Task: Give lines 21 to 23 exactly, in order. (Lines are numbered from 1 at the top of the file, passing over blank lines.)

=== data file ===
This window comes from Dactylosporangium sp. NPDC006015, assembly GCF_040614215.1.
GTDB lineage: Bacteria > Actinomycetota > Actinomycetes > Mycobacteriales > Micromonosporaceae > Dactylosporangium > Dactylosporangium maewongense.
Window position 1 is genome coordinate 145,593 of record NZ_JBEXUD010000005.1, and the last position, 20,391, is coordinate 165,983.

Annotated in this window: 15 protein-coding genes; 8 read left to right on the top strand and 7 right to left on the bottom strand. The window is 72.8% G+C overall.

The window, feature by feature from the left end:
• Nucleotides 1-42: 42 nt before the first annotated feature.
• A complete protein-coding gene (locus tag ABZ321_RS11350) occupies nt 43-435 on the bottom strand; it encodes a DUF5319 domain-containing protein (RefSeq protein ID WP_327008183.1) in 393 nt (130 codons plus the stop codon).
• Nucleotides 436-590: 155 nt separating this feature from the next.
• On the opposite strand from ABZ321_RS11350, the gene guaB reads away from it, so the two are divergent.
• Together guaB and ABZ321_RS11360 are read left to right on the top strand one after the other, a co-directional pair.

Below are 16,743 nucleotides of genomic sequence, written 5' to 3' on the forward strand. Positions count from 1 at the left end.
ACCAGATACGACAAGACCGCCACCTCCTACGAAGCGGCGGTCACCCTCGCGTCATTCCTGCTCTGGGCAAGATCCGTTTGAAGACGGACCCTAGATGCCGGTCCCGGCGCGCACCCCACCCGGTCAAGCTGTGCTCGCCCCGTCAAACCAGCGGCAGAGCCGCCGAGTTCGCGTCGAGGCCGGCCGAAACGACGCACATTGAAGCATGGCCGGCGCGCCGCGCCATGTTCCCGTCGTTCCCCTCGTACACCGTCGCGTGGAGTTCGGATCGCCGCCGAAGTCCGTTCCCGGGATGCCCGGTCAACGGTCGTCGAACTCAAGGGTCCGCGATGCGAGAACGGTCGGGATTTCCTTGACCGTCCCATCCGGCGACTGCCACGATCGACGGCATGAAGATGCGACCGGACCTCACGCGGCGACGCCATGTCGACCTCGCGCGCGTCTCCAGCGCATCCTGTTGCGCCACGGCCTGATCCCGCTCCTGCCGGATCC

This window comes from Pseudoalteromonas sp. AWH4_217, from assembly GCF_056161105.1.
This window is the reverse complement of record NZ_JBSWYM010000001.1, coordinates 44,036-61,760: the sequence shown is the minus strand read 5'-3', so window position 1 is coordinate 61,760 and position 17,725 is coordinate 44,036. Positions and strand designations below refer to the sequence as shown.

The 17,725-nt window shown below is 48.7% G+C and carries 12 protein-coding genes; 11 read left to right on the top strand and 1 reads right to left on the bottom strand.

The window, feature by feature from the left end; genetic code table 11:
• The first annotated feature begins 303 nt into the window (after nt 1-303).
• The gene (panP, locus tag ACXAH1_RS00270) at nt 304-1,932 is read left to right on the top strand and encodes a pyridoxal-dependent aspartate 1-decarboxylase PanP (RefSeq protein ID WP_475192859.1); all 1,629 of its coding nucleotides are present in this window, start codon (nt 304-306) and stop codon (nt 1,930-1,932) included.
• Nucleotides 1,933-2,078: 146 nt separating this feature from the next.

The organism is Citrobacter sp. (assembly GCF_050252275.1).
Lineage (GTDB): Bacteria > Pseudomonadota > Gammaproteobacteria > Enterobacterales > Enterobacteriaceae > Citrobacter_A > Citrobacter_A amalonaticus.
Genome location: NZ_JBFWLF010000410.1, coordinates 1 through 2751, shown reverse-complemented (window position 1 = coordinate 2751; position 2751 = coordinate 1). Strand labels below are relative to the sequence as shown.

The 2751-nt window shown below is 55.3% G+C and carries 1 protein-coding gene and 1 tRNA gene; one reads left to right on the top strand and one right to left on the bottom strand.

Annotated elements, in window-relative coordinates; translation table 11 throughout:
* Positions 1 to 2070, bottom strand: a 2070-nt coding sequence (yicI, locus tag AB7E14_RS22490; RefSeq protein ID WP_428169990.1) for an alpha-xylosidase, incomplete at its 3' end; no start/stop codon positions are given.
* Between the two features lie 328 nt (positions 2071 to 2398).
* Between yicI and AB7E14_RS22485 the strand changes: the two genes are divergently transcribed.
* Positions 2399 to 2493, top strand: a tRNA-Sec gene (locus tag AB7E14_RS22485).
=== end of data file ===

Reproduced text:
Lineage (GTDB): Bacteria > Pseudomonadota > Gammaproteobacteria > Enterobacterales > Enterobacteriaceae > Citrobacter_A > Citrobacter_A amalonaticus.
Genome location: NZ_JBFWLF010000410.1, coordinates 1 through 2751, shown reverse-complemented (window position 1 = coordinate 2751; position 2751 = coordinate 1). Strand labels below are relative to the sequence as shown.

The 2751-nt window shown below is 55.3% G+C and carries 1 protein-coding gene and 1 tRNA gene; one reads left to right on the top strand and one right to left on the bottom strand.